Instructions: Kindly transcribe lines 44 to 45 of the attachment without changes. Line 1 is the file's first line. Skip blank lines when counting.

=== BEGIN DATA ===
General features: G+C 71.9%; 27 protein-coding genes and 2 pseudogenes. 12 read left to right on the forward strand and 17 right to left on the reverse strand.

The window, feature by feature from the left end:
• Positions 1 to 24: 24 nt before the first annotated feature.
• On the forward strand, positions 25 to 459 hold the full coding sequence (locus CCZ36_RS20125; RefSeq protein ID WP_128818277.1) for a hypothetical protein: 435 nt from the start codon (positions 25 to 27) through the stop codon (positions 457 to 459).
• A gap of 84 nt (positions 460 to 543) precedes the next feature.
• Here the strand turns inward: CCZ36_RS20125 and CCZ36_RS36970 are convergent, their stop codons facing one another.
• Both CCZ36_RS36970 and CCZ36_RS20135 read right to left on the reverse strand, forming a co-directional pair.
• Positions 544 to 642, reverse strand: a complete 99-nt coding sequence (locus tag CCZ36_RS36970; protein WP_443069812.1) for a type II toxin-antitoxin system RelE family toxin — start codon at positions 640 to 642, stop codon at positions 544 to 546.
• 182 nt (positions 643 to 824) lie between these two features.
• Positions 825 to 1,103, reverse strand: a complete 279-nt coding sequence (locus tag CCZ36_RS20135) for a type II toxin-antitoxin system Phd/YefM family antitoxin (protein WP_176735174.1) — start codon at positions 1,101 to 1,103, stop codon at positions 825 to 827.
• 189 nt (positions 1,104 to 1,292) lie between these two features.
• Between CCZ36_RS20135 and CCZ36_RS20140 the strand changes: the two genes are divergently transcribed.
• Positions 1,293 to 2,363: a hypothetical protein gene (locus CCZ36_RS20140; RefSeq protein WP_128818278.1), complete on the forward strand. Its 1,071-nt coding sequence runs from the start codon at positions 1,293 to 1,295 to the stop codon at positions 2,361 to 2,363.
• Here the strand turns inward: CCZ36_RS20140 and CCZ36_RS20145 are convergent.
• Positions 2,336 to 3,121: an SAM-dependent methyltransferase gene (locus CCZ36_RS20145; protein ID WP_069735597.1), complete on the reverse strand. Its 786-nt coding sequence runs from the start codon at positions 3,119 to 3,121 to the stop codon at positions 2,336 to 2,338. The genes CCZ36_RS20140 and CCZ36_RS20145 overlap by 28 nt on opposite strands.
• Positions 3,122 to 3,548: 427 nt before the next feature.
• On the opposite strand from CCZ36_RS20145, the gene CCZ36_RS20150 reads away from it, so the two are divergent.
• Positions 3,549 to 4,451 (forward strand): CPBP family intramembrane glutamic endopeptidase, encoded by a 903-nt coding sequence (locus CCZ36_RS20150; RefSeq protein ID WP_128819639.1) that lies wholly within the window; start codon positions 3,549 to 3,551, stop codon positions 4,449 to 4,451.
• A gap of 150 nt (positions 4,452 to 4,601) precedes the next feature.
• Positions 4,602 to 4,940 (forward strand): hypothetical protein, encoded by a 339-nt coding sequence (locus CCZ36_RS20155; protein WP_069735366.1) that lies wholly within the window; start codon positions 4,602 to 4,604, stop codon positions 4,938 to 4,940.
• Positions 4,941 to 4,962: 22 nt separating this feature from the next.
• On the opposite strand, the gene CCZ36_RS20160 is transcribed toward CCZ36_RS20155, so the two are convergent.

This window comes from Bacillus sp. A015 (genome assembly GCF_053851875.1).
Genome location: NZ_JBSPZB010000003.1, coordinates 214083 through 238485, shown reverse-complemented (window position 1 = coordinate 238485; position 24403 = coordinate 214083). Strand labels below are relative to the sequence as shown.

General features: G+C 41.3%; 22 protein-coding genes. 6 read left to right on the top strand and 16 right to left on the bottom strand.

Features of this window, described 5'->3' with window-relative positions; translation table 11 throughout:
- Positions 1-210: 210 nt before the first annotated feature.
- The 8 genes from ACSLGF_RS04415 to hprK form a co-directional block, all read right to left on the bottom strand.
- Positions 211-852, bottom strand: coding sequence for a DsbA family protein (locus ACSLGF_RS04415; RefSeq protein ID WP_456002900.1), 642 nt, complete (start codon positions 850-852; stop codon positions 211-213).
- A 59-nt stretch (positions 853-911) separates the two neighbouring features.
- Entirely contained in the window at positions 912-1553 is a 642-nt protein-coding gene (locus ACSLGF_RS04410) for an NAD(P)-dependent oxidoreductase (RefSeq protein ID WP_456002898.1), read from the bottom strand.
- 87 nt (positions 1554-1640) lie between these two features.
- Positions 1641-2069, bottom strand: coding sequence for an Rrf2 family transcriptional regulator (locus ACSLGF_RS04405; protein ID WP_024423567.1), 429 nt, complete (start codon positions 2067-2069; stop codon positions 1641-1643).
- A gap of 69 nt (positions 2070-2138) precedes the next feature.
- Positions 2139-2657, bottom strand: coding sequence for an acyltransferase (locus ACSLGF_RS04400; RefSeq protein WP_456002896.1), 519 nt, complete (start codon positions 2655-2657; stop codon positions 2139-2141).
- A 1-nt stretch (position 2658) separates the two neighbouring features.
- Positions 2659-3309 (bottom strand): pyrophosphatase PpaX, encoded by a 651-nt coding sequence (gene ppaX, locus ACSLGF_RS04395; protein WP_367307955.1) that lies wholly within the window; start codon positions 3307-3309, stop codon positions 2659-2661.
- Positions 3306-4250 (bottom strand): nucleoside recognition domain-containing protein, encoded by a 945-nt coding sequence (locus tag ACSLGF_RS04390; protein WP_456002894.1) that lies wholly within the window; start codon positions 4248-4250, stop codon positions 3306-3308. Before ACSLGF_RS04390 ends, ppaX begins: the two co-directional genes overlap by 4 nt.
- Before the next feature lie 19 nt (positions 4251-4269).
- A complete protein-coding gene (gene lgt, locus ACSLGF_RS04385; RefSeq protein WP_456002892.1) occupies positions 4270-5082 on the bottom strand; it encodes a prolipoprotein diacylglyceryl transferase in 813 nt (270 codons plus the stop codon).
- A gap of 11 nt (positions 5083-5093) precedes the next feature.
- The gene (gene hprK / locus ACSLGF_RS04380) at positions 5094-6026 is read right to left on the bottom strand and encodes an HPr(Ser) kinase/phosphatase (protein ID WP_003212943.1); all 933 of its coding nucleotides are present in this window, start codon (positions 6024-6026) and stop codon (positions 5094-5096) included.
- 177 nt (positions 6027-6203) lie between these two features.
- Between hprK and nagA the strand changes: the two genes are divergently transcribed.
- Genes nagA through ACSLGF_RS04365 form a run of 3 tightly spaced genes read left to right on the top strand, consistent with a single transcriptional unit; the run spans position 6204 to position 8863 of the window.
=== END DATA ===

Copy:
- Between hprK and nagA the strand changes: the two genes are divergently transcribed.
- Genes nagA through ACSLGF_RS04365 form a run of 3 tightly spaced genes read left to right on the top strand, consistent with a single transcriptional unit; the run spans position 6204 to position 8863 of the window.